The Texas A&M football team is happy to be back home, but it’ll be happier if it starts finding the end zone with more regularity.
The most points the Aggies have scored against a Power 5 Conference team is 26, which was enough to beat South Carolina by a field goal but came up two points short against second-ranked Clemson.
A&M (5-4, 3-3 SEC) has many impressive offensive numbers. The Aggies average 458.1 yards to rank 24th in the country, and they have 53 plays of at least 20 yards, but that hasn’t translated into a lot of points, partially because of red-zone issues. The Aggies rank 94th in the country, having scored on 34 of 42 opportunities (81 percent) inside the opponents’ 20-yard line, but 11 of those are field goals.
A&M is coming off back-to-back Southeastern Conference losses to Mississippi State and Auburn in part because it scored only two touchdowns on seven red-zone trips, settling for three field goals.
“We gotta line up and be more physical,” A&M coach Jimbo Fisher said after the Mississippi State loss when A&M wasn’t able to score a touchdown in three red-zone trips.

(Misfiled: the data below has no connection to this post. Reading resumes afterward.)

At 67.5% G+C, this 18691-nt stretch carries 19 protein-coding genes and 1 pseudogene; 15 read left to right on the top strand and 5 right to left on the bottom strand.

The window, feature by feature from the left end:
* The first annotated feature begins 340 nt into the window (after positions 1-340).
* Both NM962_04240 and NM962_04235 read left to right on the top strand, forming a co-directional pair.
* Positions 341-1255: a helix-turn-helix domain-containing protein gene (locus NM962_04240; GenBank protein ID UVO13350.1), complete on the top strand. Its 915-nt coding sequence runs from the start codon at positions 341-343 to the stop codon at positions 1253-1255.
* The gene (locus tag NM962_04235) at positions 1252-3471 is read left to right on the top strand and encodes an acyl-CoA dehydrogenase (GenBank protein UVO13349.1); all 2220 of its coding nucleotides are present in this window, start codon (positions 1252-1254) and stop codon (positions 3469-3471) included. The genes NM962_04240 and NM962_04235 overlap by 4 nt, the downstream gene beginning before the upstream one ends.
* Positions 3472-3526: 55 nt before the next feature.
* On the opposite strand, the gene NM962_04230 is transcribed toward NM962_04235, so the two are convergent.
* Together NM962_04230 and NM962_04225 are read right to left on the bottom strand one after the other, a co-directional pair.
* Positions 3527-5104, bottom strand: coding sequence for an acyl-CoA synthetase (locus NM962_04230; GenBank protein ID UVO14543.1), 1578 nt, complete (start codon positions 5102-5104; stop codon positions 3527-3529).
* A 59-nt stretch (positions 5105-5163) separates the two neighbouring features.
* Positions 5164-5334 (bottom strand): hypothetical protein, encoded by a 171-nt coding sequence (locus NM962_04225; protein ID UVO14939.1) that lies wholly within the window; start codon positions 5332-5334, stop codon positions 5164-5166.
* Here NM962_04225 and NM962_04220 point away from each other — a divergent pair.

Fisher said defensive coordinators in the red zone are putting more players closer to the line of scrimmage than ever, which puts a premium on every yard.
In SEC play, A&M has scored 10 touchdowns in 25 red-zone trips, but also settled for nine field goals.
Even Ole Miss (5-4, 1-4 SEC), which plays the Aggies at 11 a.m. Saturday at Kyle Field, has one of the nation’s worst defenses, yet the Rebels rank 38th in red-zone defense. A&M’s last regular-season opponents, UAB and LSU, also rank fifth and 22nd, respectively in red-zone defense, so A&M will have a chance to show improvement.
“We work on red zone as much as anyone,” Fisher said.
The Aggie offense is expected to roll against an Ole Miss team that has some horrendous defensive statistics, starting with being ranked 124th in the country in yards allowed at 499.1 yards per game. The Rebels rank 111th in scoring defense, allowing 36.1 points per game. They allow 210 yards rushing per game to rank 109th and have allowed 289.1 yards passing per game to rank 123rd. Their team passing efficiency defense is just slightly better, ranking 108th.
That potentially creates favorable matchups for A&M, which averages 188.2 yards rushing per game to rank 49th and is coming off a 203-yard performance against Auburn, its best effort in SEC play.
A&M, a 13-point favorite, will need to solve its red-zone issues or score from long range. Ole Miss opponents have scored on 39 of 49 red-zone trips, and only 25 of those scores were touchdowns.
Fisher said A&M’s offensive struggles at Auburn — when it couldn’t extend a 24-14 lead in a 28-24 loss — were because of little things.
“We just have to execute better,” he said.
That’s especially true in the red zone, where yards are at a premium.